US 6413280 B1
A hip joint prosthesis comprising a femoral stem, adapted for implant into the medullary canal of a human leg femur, said stem having a superior neck portion whose longitudinal axis is arcuate, forming concave and convex portions thereof, and terminating in a globular femoral head, and an acetabular cup, adapted to be attached to a human pelvis. The cup is sized and shaped to rotatingly receive the femoral head. The inferior portion of the cup is relieved by an indentation therein which accommodates the convex contour of the arcuate neck during extension and abduction of the leg. The concave portion of the neck is adapted to arch over and avoid interfering with the superior rim of the cup during hyperflexion of the leg. The indentation in the inferior portion of the cup is intended to receive and accommodate the convex contour of the arcuate neck during extension and abduction of the leg.
1. A hip joint prosthesis comprising,
a femoral stem, adapted for implant into the medullary canal of a human femur, said stem having a superior neck whose longitudinal axis is arcuate, forming concave and convex contours, and terminating in a rounded femoral head;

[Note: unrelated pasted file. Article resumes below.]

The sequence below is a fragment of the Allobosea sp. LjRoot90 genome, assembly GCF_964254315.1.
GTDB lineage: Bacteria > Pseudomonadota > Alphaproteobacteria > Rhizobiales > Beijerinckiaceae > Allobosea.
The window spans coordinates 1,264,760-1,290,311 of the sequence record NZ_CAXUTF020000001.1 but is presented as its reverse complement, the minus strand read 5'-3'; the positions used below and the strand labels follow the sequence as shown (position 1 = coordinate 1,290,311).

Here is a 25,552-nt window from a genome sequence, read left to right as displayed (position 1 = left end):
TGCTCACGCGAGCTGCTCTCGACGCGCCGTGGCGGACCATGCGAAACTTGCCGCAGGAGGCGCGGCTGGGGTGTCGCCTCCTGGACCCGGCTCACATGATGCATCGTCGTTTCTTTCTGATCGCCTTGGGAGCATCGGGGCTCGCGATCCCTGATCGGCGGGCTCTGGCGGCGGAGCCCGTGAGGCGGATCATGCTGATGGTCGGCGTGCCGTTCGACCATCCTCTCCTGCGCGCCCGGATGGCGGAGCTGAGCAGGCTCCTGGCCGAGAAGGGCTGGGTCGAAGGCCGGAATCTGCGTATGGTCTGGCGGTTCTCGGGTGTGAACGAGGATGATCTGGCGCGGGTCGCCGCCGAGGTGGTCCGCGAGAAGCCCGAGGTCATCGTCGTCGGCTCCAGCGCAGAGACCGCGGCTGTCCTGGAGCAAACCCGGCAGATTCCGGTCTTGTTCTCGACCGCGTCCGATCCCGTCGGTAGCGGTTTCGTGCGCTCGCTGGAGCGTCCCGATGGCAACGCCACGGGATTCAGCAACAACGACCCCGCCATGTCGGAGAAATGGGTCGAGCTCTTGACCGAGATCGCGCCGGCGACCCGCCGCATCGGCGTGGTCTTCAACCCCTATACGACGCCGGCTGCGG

an acetabular cup adapted to be attached to a human pelvis, sized and shaped to receive the femoral head for rotating movement therein, wherein an inferior portion of the cup is indented to accommodate the convex contour of the arcuate neck during extension and adduction of the femur;
wherein the longitudinal axis of the neck is curved anteriorly of a substantially frontal plane of the stem and laterally of a substantially sagittal plane of the stem.
2. A hip joint prosthesis comprising,
a femoral stem, adapted for implant into the medullary canal of a human femur, said stem having a superior neck whose longitudinal axis is curved anteriorly of a plane which is substantially frontal with respect to the implanted stem and laterally of a plane which is substantially sagittal with respect to the implanted femoral stem, forming a neck elbow and a corresponding neck concavity, terminating in a rounded femoral head.
3. The prosthesis of
The present invention relates to an implantable prosthesis adapted to be inserted into a human body. More particularly, the invention relates to a prosthesis adapted to replace the junction between a pelvis and femur, i.e. a hip joint, including both the femoral portion and the acetabular cup.